Anger management

We once had a neighbor with some anger issues. Our relationship started out pretty well with me taking a casserole over to the house when the family first moved in. Little did I know that there were at least 12 to 14 people living there and four of them were adults. I fear my casserole didn’t go very far. But the head of the household came over to meet us in our driveway and invited us to enjoy a meal at a local restaurant he managed. All seemed to be well.

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But things turned sour over the months ahead. I suppose the issues mostly surrounded his dogs which were left outside and barked constantly and seemed to run in attack at anyone who walked by. Pity the poor people who walked by with their own dogs on a leash. Those attacks put the fear of God into them and their pets. The postal service and other delivery people simply left notes at the curb rather than approach the house.

Now, Terry and I both had dogs when we were growing up. We love dogs. Our lives in and after college just never seemed to fit with the proper care of dogs so we inadvertently turned to cats. They are pretty self-sufficient and self-cleaning. Many times I’ve wished we could add a dog to the mix, but we don’t want to do that if we can’t properly care for it.

So we didn’t have a problem with the dogs across the street. We know dogs bark. But these dogs barked incessantly. And their unprovoked attacks on passersby changed the entire neighborhood. Ours is a rural subdivision with no sidewalks or street lights. Folks just walk themselves and their pets down the street, greeting others they meet or those of us working or sitting in our yards. But as these dogs persisted in their aggressive behavior, we noticed that people with small animals would pick them up as they walked by. Eventually, everyone just stopped walking through our block because they were fearful of these dogs.

I never got back up to that house again because I was afraid of the dogs. I tried calling the house, but there was never an answer even though so many people lived there and the head of the house, the restaurant manager, had his office there. When I couldn’t reach him any other way, I sat down and wrote what I thought was a nice letter and I told him I was doing that because I thought, perhaps, his office was in the basement so that he didn’t know about everyone’s fear of his pets. He never responded.

We weren’t the only ones in the neighborhood who were growing increasingly frustrated with him. But everyone who had any contact with him determined that he was a bully; that he didn’t care what anyone else felt or thought and he was going to have his own way.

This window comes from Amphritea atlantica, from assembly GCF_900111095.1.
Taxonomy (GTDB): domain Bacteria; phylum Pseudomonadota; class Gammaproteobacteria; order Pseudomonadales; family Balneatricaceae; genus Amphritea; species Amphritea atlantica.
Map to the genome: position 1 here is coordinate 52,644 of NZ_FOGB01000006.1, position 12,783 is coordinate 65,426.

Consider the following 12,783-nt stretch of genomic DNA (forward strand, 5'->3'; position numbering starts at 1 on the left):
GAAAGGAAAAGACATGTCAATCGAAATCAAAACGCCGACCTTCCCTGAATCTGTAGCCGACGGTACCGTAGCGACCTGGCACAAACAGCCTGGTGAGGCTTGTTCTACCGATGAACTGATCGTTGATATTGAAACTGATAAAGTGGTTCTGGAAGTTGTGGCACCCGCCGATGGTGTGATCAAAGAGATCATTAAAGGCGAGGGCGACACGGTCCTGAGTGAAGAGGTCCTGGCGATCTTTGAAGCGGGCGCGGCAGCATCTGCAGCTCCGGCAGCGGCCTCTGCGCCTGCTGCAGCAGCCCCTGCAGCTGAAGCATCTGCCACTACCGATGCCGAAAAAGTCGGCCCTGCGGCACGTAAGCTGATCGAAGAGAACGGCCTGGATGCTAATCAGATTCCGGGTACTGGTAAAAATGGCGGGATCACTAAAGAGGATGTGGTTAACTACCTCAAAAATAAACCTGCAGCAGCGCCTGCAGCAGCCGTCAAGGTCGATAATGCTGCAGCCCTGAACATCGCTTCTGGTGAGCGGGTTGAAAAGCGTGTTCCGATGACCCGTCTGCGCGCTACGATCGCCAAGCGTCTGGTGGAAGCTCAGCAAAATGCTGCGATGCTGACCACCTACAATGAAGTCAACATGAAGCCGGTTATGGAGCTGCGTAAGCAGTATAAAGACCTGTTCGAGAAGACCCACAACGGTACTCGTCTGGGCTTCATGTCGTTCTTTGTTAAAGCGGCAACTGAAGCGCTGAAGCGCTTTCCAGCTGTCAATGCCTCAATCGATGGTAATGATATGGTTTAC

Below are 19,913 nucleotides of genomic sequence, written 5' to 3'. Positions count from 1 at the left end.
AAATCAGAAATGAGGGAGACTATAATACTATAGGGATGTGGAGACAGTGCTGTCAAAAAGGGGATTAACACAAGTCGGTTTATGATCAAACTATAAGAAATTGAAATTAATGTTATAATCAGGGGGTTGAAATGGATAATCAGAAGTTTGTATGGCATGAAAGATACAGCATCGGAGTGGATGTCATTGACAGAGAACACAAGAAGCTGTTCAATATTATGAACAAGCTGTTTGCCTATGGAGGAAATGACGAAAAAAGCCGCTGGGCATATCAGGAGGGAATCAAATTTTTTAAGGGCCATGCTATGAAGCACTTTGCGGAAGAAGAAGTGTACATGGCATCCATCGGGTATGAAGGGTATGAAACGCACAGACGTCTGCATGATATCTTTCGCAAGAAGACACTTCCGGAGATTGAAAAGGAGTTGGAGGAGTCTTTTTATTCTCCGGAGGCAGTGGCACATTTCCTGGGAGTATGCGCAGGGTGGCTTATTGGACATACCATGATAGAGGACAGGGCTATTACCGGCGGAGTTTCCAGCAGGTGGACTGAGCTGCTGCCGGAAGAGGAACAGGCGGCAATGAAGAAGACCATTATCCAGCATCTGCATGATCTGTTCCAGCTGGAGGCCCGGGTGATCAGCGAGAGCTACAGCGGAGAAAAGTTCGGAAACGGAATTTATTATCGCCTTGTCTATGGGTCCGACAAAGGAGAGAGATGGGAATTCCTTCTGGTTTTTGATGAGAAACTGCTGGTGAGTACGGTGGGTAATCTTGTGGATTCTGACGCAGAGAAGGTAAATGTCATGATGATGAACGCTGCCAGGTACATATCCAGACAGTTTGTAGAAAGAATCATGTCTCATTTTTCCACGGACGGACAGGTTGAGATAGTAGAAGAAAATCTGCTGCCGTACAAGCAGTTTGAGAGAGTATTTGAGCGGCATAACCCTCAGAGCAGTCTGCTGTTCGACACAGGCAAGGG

One sunny afternoon, I was out on my front porch and things were pretty quiet. No barking dogs. Then a couple of young women came down the street. As I recall, they were Seventh Day Adventists or Jehovah’s Witnesses, a religious group that makes a practice of going door-to-door to hand out their pamphlets and spread their version of the Good News. At first, I didn’t even see them. Admittedly, if I had, I probably wouldn’t have made myself so available. But I did hear them knock repeatedly on the door of the house across the street – the one with the dogs and the bully. Still everything stayed quiet. I was surprised about that as they talked briefly with whoever came to the door. They said their good-byes and headed back to the street.

But before they even got to the street, the bully or his family released the dogs from inside the house. Sheer terror erupted from the young women. I dropped whatever I was reading and I ran out into the street to meet them and to help. By that time, I knew there was an invisible fence that the dogs probably wouldn’t run through, but they didn’t know that.

These girls, and I say girls because they were so young, were literally shaking so hard out of fear that they were collapsing into the middle of the street. I managed to get them up and move them into our porch chairs and ran inside to get them both glasses of water. It took at least 30 minutes for them to calm down enough to move on. During that entire time those dogs across the street were barking.

I know the girls reported it to local law enforcement because I handed them the phone and gave them the number. We and others around us had already asked for some assistance from the local gendarmes. We weren’t unhappy with law enforcement. They did what they could do as they reminded all of us that “dogs are going to bark.”

But at some point, something must have moved the deputies to some greater action. I was at home alone one afternoon when the doorbell rang. The bully across the street was finally at my doorstep. I started to say hello, but never got that out. He started in on me using every curse word in his limited vocabulary and repeatedly using the “f-word” to tell me that thanks to me he had been “cited.” He never said for what. He just said he had been cited.